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Epilepsy Treatment: Getting It Right the First Time for Women of Child Bearing Potential

  • Authors: Chairperson: Martha Morrell, MD; Faculty: James Morrow, MD; Gus Baker, MSc, PhD, FBPsS, CClinPsychol; Joyce Cramer, MS
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Target Audience and Goal Statement

This activity has been designed to meet the educational needs of physicians involved in the management of patients with epilepsy.

Upon completion of this activity, participants will be able to:

  1. Discuss the effects of antiepileptic drugs (AED) on reproductive and metabolic health for women in the child-bearing years
  2. Describe emerging data from pregnancy registries related to selecting an AED for women with child-bearing potential
  3. Compare various AEDs on factors such as reproductive endocrine dysfunction and foetal morphological and neurodevelopmental abnormalities.


  • Gus Baker, MSc, PhD, FBPsS, CClinPsychol

    University of Liverpool, Liverpool, UK


    Disclosure: Grants/Research Support: GlaxoSmithKline, Sanofi Synthelabo, UCB Pharma; Honoraria: GlaxoSmithKline, Pfizer, Inc., Sanofi Synthelabo, UCB Pharma.

  • Joyce Cramer, MS

    Yale University School of Medicine, New Haven, USA


    Disclosure: Consultant: Abbott Laboratories, GlaxoSmithKline, Novartis Pharmaceuticals, Pfizer, Inc., UCB Pharma.

  • Martha Morrell, MD

    Clinical Professor of Neurology, Stanford University Medical School, Stanford Medical Center, Stanford, CA


    Disclosure: Grants/Research Support: Abbott Laboratories, Cyberonics, GlaxoSmithKline, Novartis Pharmaceuticals, Ortho-McNeil; Consultant: GlaxoSmithKline, Ortho-McNeil, UCB Pharma.

  • James Morrow, MD

    Royal Victoria Hospital, Belfast, Northern Ireland


    Disclosure: Professor Morrow received an honorarium from GlaxoSmithKline for his presentation at the live event from which this CME program is based.

Accreditation Statements

    For Physicians

  • This activity has been planned and implemented in accordance with the Essential Areas and Policies of the Accreditation Council for Continuing Medical Education (ACCME). The Postgraduate Institute for Medicine is accredited by the Accreditation Council for Continuing Medical Education (ACCME) to provide continuing medical education for physicians.

    The Postgraduate Institute for Medicine designates this educational activity for a maximum of 2.0 category 1 credits toward the AMA Physician's Recognition Award. Each physician should claim only those credits that he/she actually spent in the activity.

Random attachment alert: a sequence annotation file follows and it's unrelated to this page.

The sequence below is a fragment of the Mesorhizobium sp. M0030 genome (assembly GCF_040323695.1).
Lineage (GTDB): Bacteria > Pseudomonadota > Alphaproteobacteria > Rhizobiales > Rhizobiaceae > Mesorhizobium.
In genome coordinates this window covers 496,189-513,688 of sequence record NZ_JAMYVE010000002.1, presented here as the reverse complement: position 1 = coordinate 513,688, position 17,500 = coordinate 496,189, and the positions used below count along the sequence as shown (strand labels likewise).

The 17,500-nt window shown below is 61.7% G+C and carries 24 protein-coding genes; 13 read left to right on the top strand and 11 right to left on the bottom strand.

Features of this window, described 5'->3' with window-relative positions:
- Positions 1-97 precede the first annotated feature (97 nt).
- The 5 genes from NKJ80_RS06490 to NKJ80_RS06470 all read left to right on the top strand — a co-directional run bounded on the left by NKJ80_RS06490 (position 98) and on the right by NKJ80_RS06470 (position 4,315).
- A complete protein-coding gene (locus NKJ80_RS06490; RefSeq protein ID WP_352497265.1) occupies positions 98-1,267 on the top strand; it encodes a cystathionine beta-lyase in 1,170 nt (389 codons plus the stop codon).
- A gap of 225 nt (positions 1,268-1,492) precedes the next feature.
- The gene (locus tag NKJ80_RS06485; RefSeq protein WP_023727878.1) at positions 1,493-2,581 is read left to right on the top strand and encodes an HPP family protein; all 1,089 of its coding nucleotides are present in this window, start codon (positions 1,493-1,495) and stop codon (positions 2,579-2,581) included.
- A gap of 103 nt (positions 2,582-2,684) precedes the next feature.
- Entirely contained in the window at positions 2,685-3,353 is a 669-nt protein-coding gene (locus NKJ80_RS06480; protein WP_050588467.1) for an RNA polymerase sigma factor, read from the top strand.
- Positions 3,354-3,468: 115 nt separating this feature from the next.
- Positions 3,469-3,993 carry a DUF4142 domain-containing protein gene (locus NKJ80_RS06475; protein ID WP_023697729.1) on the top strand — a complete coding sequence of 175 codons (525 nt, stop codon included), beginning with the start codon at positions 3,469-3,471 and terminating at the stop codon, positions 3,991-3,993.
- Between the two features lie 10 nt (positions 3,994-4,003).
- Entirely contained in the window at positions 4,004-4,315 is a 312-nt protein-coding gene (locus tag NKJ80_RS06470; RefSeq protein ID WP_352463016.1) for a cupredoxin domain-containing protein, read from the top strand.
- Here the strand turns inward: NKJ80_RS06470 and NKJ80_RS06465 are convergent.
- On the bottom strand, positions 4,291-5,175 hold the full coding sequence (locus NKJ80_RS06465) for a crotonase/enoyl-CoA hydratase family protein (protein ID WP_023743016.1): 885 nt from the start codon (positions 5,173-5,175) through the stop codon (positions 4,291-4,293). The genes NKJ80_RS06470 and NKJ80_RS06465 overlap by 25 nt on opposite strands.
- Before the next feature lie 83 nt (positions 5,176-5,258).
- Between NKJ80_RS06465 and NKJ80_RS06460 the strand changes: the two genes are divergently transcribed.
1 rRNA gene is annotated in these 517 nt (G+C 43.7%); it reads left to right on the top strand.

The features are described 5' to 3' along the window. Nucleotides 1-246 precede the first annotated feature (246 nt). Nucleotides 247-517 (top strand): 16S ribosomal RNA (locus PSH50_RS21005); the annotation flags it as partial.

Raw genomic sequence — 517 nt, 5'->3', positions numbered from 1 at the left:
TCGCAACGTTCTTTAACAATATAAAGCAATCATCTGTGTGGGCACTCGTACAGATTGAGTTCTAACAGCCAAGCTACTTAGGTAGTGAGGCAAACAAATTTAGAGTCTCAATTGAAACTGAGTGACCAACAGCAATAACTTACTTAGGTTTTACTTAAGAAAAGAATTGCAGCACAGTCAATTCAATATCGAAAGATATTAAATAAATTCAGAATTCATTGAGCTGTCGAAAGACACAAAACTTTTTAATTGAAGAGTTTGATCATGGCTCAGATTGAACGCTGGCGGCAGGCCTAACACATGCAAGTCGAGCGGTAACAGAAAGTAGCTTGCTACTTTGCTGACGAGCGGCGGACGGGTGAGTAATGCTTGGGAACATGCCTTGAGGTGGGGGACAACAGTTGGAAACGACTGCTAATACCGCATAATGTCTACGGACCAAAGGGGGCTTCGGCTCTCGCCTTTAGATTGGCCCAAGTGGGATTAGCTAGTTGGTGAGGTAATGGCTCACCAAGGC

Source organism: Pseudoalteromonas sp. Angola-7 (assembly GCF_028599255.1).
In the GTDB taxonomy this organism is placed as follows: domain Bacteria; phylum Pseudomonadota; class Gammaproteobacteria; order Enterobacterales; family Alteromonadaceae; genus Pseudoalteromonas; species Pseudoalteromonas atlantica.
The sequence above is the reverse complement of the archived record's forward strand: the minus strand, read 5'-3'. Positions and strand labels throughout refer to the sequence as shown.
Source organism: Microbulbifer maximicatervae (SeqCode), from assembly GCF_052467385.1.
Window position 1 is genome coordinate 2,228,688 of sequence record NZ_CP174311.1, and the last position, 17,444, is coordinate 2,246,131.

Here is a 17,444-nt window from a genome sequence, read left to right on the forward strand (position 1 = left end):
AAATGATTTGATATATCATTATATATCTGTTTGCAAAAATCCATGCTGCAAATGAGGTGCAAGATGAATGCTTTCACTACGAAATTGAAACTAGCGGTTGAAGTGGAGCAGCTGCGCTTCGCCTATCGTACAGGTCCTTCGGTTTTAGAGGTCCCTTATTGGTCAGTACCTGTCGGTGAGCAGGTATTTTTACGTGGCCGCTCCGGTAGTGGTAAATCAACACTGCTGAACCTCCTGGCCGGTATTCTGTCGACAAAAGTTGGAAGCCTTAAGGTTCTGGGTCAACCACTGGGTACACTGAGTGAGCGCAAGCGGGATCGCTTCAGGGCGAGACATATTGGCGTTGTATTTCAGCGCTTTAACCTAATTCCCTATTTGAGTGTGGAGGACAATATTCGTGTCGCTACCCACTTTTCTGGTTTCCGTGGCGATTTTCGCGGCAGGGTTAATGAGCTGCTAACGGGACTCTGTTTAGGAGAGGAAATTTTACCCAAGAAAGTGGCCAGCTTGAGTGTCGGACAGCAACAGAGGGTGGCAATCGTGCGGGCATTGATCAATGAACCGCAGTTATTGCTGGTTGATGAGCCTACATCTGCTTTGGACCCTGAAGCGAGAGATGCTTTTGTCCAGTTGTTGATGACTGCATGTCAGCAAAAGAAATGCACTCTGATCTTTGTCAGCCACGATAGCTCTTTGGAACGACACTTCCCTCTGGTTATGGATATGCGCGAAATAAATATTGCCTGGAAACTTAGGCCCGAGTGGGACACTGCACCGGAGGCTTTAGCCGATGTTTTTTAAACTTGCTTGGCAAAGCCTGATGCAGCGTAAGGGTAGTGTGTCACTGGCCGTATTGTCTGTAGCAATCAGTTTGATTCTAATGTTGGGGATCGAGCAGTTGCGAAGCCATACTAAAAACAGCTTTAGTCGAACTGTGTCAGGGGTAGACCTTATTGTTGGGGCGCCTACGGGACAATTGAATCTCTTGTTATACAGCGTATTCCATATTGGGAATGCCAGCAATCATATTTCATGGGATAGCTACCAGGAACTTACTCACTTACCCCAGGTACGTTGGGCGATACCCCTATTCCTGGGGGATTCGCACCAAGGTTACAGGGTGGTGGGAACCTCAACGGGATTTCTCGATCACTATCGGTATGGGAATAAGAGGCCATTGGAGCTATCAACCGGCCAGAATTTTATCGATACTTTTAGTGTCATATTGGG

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Epilepsy Treatment: Getting It Right the First Time for Women of Child Bearing Potential

Authors: Chairperson: Martha Morrell, MD; Faculty: James Morrow, MD; Gus Baker, MSc, PhD, FBPsS, CClinPsychol; Joyce Cramer, MSFaculty and Disclosures


Welcome and Introduction, Presented by Martha Morrell, MD

Introduction: Pharmacologic Control of Seizures

  • I would like to welcome you to this program, "Getting It Right the First Time, for Women of Childbearing Potential."

  • Welcome and Introduction

    Slide 1.

    Welcome and Introduction

    (Enlarge Slide)
  • We are in a fortunate situation now. There are a host of antiepileptic drugs that permit us to become more sophisticated in the care of persons with epilepsy. We think first of seizure control; we think of efficacy. Now, we can go beyond that and talk about tolerability -- both acute tolerability, as it manifests as the drug-related side effects and adverse events, but also, I would suggest, long-term tolerability, or maintenance of long-term health. Finally, we have to appreciate that, for many women with epilepsy -- a disorder that affects individuals for years and often through the reproductive life -- the concerns about maintaining health of the unborn child also are legitimate and quite pressing. That leads us to the concept of epilepsy care -- selecting the therapy that is going to provide the most effectiveness (defined as efficacy, as its ability to treat that patient's seizures), but also tolerability, maintenance of overall health, and safety -- safety to the patient with epilepsy, the woman with epilepsy, and also to her possible progeny.

  • Effective Seizure Control

    Slide 2.

    Effective Seizure Control

    (Enlarge Slide)
  • If we look at the newer antiepileptic drugs and their approval as add-on therapy, we find that we have widespread efficacy, demonstrated in simple and complex partial seizures, as well as in primary and secondary generalized seizures. For the individual with localization-related epilepsy, or partial-onset epilepsy, we find that both the older and the newer antiepileptic drugs have proven effectiveness as add-on therapy. When we look at the generalized-onset seizures (both absence and myoclonic seizures), we see some selectiveness, in terms of efficacy, with those medications approved as add-on therapy for these indications -- including valproate, lamotrigine, and topiramate, with levetiracetam showing some clinical suggestion of effectiveness, but not yet receiving approval. Many of us have moved away from treating with multiple antiepileptic drugs. So, we are especially concerned about the effectiveness of these medications as monotherapy.